If you have some stuff to do, then either do it, take accountability for it, and make sure it’s done, or not do it at all.

If someone has an idea and you don’t like it, you have two options. You either commit and do exactly what the person suggested or propose something better.

I don’t like working with people who just say things like “This is not the best idea because of this and that.” That is not productive, that is not for me, and that is not ownership. On the contrary, it means that you are doing everything possible not to do the work but maybe just to shine, to show yourself.

You have the mental capabilities to do the task. So, you take it, own it, and do it. I either do something or do nothing. There is nothing in between. There’s no gray space.

I’ll give you another simple example. When there are five people in the CC of an email trail, I want you to either drop me from the communication or give me something to do. For me, there is nothing in the middle.

I don’t want to be the eleventh person on the CC line who doesn’t do anything or follows the comments. If there is something to discuss, let’s just have a five-minute meeting and start doing the things that must be done.

If I’m in such a situation, I always imagine myself in an extreme situation, just like in the example about a hurt friend lying on the floor. I think about what I would do in similar conditions. I would not think about other things, but I would try to help as well as I can.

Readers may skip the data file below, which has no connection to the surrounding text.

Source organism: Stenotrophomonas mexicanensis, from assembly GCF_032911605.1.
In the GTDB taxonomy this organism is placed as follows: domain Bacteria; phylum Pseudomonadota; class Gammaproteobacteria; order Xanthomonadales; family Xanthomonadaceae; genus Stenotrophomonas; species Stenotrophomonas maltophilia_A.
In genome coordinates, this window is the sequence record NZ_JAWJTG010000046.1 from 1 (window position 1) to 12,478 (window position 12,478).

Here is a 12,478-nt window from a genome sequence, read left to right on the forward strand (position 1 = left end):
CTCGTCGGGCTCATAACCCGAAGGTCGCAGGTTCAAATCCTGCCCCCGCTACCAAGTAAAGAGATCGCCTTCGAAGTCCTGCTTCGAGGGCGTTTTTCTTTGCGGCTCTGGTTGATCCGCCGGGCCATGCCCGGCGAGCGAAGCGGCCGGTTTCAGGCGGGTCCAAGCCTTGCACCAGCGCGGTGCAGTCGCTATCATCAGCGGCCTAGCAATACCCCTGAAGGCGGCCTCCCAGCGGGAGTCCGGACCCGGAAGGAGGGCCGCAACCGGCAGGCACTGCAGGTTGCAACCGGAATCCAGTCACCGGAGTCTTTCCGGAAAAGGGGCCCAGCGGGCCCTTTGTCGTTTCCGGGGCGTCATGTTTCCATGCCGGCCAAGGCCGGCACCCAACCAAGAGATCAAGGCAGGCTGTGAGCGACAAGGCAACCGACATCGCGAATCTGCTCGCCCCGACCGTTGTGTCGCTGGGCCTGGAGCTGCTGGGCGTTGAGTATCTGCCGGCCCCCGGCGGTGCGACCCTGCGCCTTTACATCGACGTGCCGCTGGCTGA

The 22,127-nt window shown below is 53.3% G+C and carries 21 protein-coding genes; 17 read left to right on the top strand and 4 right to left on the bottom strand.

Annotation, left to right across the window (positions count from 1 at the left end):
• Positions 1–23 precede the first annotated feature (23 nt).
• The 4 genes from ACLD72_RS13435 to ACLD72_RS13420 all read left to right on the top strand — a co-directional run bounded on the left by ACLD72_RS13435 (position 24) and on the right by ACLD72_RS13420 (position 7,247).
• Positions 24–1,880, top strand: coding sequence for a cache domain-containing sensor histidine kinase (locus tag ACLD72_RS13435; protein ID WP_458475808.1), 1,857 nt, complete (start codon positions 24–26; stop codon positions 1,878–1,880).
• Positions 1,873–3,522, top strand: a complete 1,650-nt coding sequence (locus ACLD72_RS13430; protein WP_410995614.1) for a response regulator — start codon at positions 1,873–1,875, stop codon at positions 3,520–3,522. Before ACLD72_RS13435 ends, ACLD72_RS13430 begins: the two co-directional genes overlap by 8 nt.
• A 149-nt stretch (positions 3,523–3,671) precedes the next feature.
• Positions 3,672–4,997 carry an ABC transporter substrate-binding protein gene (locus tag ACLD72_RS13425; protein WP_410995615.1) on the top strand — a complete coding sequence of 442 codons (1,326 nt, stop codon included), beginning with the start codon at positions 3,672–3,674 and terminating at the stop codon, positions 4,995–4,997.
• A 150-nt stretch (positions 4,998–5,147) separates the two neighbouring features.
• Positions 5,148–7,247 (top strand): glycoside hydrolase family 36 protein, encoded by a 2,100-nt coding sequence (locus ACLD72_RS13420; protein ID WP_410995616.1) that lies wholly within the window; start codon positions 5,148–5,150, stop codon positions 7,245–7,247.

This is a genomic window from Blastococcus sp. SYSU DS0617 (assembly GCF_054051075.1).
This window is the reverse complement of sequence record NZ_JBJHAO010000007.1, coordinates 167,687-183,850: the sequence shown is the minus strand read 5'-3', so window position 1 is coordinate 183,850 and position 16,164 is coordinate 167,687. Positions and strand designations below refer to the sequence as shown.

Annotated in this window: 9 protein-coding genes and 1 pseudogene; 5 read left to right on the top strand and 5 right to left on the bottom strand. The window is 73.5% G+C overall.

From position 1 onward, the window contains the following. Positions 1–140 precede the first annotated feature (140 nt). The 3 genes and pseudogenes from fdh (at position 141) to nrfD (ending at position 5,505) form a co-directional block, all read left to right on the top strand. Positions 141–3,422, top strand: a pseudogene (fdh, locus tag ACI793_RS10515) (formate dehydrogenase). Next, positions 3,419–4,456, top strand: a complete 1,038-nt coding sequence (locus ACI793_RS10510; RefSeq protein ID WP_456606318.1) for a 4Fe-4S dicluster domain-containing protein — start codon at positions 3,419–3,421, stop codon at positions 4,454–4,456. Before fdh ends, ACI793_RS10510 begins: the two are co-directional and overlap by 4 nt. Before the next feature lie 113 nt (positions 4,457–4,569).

One of Predicans reaching a mountain peak on Workation

Is acting and taking ownership the same?

Greg: I have a bias for action. That’s maybe not the best thing because sometimes it may be better to reflect, but reflection is also an action.

Imagine that you did something and then read a book on that topic and realized that was not the best solution. You might sit for hours thinking it over before going back to the people involved, and eventually write to the team that there is a better way.

But the project has an owner. They’re the ones who decide. You will commit to what they said because they are the owner and not you. But when I think I could do something better, I go to the owner in person and say that I have the time, and I can take it on and do it.

What happens if someone does not take full accountability for their work?